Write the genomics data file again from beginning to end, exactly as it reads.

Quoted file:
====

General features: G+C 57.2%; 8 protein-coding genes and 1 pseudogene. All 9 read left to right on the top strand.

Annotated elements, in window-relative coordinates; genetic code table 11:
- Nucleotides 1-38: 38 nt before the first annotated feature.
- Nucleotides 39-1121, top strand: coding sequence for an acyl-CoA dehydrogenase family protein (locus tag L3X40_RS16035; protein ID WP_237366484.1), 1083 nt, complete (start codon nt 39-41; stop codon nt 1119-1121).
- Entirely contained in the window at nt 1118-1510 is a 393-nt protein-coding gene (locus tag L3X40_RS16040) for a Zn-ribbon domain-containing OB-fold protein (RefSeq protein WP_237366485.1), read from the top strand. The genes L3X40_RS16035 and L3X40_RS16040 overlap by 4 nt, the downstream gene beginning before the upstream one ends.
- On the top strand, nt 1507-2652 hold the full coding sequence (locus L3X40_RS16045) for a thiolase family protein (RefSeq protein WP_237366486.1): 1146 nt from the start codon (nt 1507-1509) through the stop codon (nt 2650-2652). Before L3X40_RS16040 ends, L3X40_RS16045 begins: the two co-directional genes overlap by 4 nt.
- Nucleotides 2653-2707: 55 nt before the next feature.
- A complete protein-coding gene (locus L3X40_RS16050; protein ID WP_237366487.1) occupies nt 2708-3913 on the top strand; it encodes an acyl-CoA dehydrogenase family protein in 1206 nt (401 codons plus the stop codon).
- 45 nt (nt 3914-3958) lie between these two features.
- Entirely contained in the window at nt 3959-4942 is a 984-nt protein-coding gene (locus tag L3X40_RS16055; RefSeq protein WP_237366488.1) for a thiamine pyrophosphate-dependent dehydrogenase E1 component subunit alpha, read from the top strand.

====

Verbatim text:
General features: G+C 57.2%; 8 protein-coding genes and 1 pseudogene. All 9 read left to right on the top strand.

Annotated elements, in window-relative coordinates; genetic code table 11:
- Nucleotides 1-38: 38 nt before the first annotated feature.
- Nucleotides 39-1121, top strand: coding sequence for an acyl-CoA dehydrogenase family protein (locus tag L3X40_RS16035; protein ID WP_237366484.1), 1083 nt, complete (start codon nt 39-41; stop codon nt 1119-1121).
- Entirely contained in the window at nt 1118-1510 is a 393-nt protein-coding gene (locus tag L3X40_RS16040) for a Zn-ribbon domain-containing OB-fold protein (RefSeq protein WP_237366485.1), read from the top strand. The genes L3X40_RS16035 and L3X40_RS16040 overlap by 4 nt, the downstream gene beginning before the upstream one ends.
- On the top strand, nt 1507-2652 hold the full coding sequence (locus L3X40_RS16045) for a thiolase family protein (RefSeq protein WP_237366486.1): 1146 nt from the start codon (nt 1507-1509) through the stop codon (nt 2650-2652). Before L3X40_RS16040 ends, L3X40_RS16045 begins: the two co-directional genes overlap by 4 nt.
- Nucleotides 2653-2707: 55 nt before the next feature.
- A complete protein-coding gene (locus L3X40_RS16050; protein ID WP_237366487.1) occupies nt 2708-3913 on the top strand; it encodes an acyl-CoA dehydrogenase family protein in 1206 nt (401 codons plus the stop codon).
- 45 nt (nt 3914-3958) lie between these two features.
- Entirely contained in the window at nt 3959-4942 is a 984-nt protein-coding gene (locus tag L3X40_RS16055; RefSeq protein WP_237366488.1) for a thiamine pyrophosphate-dependent dehydrogenase E1 component subunit alpha, read from the top strand.